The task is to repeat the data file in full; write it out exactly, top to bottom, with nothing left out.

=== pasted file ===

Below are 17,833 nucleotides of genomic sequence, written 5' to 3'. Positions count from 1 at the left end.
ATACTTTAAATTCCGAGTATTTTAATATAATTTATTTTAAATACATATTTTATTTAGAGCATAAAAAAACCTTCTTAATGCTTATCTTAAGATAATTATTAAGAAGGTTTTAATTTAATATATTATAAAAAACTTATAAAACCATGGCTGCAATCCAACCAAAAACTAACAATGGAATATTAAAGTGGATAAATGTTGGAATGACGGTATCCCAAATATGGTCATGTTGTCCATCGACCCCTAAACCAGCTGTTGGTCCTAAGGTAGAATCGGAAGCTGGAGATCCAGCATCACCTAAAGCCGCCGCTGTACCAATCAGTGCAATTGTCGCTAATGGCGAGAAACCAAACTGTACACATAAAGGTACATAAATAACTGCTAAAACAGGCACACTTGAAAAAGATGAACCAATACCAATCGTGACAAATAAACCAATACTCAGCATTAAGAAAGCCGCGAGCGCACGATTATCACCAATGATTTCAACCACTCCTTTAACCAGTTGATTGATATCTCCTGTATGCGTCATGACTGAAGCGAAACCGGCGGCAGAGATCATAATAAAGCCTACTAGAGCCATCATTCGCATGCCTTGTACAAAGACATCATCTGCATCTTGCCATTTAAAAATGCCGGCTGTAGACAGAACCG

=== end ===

Below are 17,833 nucleotides of genomic sequence, written 5' to 3'. Positions count from 1 at the left end.
ATACTTTAAATTCCGAGTATTTTAATATAATTTATTTTAAATACATATTTTATTTAGAGCATAAAAAAACCTTCTTAATGCTTATCTTAAGATAATTATTAAGAAGGTTTTAATTTAATATATTATAAAAAACTTATAAAACCATGGCTGCAATCCAACCAAAAACTAACAATGGAATATTAAAGTGGATAAATGTTGGAATGACGGTATCCCAAATATGGTCATGTTGTCCATCGACCCCTAAACCAGCTGTTGGTCCTAAGGTAGAATCGGAAGCTGGAGATCCAGCATCACCTAAAGCCGCCGCTGTACCAATCAGTGCAATTGTCGCTAATGGCGAGAAACCAAACTGTACACATAAAGGTACATAAATAACTGCTAAAACAGGCACACTTGAAAAAGATGAACCAATACCAATCGTGACAAATAAACCAATACTCAGCATTAAGAAAGCCGCGAGCGCACGATTATCACCAATGATTTCAACCACTCCTTTAACCAGTTGATTGATATCTCCTGTATGCGTCATGACTGAAGCGAAACCGGCGGCAGAGATCATAATAAAGCCTACTAGAGCCATCATTCGCATGCCTTGTACAAAGACATCATCTGCATCTTGCCATTTAAAAATGCCGGCTGTAGACAGAACCG